Review – Dirk Gently’s Holistic Detective Agency #1 (IDW Publishing)

Click to enlarge

Click to enlarge

Publisher: IDW Publishing
Writer: Chris Ryall
Artists: Tony Akins, John Livesay, Leonard O’Grady
Released: 20th May 2015

Douglas Adams’ work has made it to pretty much every medium there is – radio, novels, TV, film, video games, and there’s almost certainly someone out there who’s transferred it into interpretative dance. It’s even previously cropped up in comics, albeit in a fairly straightforward adaptation of his seminal Hitchhiker’s (at that point) trilogy. But that was, what? Nearly 20 years ago – his once inimitable stylings have not been sighted since in the form of sequential art. *cue dramatic music* UNTIL NOW!

What’s perhaps simultaneously it’s most intriguing facet, and it’s most off-putting one, is that whilst this does indeed feature the eponymous holistic detective, it’s not a straight book-to-comic deal – instead, IDW big man Chris Ryall boldly commits to crafting not just a new story, but a sequel to the two-and-a-half existing Gently texts.

This does of course raise the question of whether or not Adams’ sly, silly prose can properly make the transition to a distinctly less textual medium – one of the joys of his work is the delightful way that his prose coils and froths from the page, and it’s a big leap to translate that into a single, static visual. Ryall’s dialogue structuring certainly pulls it off – sharp, sly and occasionally spiralling off into the silly, there’s a wonderfully familiar air to our hero as he staggers through another case.

Artistically, it references the recent TV adaptation’s portrayal rather than an as-described one – gone are the glasses and red hat, in is a fuzzy, rockabilly-ish quiff, and a Doctor Who, Tenant-esque outfit. If you’re a stickler for visual consistency between source text and adaptation, you may be a little disappointed. Still, stepping past that, the art is – despite some awkward anatomy moments, and a few odd perspective lilts – solid enough to get the story told, though you can’t help but think that it lacks the visual wit of someone like Rob Guillory, who comes to mind both due to his talent (see Chew), and the fact that he’s drawn an alternate cover for this very book.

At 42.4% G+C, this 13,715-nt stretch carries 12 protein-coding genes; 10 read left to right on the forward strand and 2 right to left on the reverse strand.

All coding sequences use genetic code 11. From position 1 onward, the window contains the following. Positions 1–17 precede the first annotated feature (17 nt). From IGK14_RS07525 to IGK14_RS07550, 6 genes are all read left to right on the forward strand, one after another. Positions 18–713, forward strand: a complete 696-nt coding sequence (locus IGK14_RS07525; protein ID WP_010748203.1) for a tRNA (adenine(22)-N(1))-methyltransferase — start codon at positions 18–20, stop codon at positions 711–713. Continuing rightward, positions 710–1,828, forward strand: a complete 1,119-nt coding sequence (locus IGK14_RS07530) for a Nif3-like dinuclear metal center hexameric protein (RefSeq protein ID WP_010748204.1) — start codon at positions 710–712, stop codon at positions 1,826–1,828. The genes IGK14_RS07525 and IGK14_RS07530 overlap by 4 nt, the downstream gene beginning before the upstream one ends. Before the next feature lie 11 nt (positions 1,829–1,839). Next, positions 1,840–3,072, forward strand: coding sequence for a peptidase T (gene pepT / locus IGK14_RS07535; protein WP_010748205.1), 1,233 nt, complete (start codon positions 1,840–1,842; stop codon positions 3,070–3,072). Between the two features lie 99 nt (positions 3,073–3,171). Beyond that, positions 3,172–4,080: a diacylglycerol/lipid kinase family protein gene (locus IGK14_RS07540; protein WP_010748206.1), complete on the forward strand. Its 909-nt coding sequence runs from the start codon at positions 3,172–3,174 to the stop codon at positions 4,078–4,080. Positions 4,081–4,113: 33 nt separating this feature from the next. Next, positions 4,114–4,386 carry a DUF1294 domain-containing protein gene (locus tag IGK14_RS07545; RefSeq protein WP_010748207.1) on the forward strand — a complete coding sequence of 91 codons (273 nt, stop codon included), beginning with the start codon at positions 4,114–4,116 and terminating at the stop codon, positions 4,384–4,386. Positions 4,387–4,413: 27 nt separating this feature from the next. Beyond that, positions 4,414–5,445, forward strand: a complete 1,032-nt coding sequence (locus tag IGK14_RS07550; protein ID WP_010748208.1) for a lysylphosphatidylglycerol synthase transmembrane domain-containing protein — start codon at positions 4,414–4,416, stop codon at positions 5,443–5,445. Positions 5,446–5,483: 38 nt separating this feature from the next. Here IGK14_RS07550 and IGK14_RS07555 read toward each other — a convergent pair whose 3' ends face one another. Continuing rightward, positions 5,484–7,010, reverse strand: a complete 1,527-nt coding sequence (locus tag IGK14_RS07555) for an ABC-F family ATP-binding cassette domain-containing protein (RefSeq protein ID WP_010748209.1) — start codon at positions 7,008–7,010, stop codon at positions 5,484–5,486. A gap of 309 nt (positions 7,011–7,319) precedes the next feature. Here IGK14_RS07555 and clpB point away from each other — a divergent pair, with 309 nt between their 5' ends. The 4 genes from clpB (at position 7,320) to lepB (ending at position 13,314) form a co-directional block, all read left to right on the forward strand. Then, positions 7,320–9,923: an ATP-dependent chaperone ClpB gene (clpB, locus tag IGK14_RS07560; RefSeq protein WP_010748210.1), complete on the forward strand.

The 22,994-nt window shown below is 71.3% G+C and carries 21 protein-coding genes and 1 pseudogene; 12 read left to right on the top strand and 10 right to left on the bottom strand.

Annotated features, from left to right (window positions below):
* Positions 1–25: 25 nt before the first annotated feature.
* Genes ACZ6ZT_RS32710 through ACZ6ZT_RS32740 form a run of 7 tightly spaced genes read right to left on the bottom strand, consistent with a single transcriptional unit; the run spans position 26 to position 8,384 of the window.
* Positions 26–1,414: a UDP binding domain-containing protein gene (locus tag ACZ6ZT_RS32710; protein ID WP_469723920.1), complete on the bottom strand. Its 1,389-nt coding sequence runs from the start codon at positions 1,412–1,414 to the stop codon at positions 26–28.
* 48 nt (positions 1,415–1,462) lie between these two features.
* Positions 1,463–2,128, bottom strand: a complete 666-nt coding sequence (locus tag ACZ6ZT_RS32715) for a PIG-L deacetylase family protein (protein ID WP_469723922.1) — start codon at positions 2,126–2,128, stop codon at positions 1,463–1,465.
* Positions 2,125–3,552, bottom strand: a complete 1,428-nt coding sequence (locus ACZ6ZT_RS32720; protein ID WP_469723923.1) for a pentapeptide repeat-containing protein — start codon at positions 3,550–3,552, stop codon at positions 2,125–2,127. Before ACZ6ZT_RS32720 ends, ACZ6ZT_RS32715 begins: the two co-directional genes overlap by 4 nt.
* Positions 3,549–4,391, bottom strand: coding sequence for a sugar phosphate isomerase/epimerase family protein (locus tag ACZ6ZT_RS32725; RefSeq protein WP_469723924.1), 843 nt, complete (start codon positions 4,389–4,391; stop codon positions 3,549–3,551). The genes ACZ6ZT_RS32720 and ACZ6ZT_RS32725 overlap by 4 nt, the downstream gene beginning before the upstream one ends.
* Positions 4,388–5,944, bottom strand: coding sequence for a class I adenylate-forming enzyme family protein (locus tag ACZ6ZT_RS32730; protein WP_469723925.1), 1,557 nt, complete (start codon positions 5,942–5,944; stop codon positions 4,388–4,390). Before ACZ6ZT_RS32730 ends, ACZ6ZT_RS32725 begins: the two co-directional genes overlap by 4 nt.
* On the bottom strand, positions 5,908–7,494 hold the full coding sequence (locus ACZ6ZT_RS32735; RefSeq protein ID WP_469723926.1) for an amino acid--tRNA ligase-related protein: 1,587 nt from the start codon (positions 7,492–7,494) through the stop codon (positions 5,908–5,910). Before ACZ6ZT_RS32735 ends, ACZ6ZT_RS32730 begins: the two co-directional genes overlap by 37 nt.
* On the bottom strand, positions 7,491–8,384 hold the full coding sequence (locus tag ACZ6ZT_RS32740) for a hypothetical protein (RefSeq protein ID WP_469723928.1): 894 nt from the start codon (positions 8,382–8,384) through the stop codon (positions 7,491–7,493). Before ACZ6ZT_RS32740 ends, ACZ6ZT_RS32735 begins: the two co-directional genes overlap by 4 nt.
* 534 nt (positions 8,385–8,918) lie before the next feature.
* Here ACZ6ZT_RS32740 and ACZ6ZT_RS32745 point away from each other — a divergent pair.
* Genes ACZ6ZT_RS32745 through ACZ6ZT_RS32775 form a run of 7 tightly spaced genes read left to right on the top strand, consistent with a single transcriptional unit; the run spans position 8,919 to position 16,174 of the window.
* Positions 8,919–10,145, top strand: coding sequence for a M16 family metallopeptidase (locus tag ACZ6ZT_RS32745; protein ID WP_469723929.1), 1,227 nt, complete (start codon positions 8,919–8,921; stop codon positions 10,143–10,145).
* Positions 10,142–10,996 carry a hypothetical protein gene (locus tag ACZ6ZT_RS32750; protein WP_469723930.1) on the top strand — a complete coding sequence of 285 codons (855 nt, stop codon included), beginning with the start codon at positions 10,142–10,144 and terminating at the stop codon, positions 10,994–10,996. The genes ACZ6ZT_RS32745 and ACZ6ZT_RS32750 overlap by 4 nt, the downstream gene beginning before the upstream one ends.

Still, it’s an enjoyable read, and promises the kind of deliciously contrived resolution that can only really be savoured in the context of this particular character. If you’re not already an Adams/Gently fan – and what on earth is wrong with you, seriously? – you’ll not find a lot to like here, despite Ryall making every effort to ingratiate you into the fold. But for those of us that are, this is great take on Adams’ lesser-known work. Worth a read.

Rating: 4/5

RSavThe Writer of this piece was: Ross Sweeney
Ross tweets from @Rostopher24

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